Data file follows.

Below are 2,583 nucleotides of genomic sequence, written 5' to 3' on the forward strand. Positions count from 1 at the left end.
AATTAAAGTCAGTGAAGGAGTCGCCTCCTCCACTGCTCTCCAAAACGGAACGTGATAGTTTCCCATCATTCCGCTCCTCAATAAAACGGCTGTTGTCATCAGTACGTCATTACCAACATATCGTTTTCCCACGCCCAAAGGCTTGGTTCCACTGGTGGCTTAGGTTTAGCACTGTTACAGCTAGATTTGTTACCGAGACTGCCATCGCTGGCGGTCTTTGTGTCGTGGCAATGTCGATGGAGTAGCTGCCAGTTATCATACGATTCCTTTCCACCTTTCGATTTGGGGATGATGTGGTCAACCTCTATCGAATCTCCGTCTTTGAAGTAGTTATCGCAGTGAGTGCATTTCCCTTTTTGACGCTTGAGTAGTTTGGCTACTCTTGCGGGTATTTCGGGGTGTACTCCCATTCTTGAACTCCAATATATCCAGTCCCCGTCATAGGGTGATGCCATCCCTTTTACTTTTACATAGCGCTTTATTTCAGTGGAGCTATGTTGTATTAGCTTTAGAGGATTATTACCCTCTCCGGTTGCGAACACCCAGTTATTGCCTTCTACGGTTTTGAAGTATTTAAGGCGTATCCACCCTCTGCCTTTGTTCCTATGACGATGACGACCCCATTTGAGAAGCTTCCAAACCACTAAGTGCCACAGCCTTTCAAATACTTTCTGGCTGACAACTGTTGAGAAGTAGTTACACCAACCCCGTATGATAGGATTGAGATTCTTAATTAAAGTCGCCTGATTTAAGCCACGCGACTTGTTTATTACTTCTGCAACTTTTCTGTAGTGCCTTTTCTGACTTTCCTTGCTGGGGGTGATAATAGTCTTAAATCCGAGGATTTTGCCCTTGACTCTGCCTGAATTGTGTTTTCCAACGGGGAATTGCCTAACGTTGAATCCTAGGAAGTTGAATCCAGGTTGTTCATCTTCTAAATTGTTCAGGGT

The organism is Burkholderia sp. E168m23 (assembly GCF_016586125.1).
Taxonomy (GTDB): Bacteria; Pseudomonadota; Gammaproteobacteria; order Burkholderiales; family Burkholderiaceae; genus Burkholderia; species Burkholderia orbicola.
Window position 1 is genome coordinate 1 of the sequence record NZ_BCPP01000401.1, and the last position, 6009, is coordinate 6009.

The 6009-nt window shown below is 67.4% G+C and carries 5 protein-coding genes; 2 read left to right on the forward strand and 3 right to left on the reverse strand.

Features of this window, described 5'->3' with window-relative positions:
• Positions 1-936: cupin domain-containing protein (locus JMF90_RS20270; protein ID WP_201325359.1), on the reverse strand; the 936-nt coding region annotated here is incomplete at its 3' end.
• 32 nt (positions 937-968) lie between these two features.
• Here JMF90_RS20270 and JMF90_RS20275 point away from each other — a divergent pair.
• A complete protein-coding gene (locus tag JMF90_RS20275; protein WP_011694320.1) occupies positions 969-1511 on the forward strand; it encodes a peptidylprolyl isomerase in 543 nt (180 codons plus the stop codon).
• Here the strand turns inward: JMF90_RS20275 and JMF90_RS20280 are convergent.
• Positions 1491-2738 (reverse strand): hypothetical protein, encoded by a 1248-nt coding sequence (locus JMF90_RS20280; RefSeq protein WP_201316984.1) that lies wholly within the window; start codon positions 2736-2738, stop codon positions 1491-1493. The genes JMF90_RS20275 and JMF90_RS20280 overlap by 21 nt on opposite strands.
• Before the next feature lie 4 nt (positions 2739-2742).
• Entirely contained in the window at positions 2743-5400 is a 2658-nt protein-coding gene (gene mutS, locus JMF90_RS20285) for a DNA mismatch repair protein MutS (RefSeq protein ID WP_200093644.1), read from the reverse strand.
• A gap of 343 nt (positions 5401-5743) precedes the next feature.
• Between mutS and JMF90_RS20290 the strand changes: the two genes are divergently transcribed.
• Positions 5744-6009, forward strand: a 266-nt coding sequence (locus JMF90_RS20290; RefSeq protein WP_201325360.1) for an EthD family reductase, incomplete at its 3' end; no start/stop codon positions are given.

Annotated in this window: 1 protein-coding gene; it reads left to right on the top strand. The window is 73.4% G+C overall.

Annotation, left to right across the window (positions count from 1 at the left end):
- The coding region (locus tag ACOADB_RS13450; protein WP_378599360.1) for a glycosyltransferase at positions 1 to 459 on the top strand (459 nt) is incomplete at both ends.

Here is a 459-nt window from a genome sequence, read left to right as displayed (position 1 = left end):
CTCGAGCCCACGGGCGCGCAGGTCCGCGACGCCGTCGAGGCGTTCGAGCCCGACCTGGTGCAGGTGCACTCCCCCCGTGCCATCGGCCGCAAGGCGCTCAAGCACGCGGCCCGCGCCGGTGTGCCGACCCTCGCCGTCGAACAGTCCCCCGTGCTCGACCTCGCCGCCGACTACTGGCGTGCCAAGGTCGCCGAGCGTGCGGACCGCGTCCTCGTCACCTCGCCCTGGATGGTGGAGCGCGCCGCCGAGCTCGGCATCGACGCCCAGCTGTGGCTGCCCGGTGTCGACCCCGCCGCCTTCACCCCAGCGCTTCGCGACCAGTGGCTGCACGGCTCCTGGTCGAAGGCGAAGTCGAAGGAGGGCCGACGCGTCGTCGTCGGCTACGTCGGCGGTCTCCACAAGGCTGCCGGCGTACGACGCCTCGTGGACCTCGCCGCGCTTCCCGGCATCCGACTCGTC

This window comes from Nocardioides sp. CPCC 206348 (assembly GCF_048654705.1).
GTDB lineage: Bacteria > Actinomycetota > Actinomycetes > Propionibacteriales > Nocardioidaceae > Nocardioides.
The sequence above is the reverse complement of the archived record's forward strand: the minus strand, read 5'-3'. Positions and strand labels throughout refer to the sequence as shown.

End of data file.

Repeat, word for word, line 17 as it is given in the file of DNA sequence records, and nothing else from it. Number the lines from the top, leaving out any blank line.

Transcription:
• Between mutS and JMF90_RS20290 the strand changes: the two genes are divergently transcribed.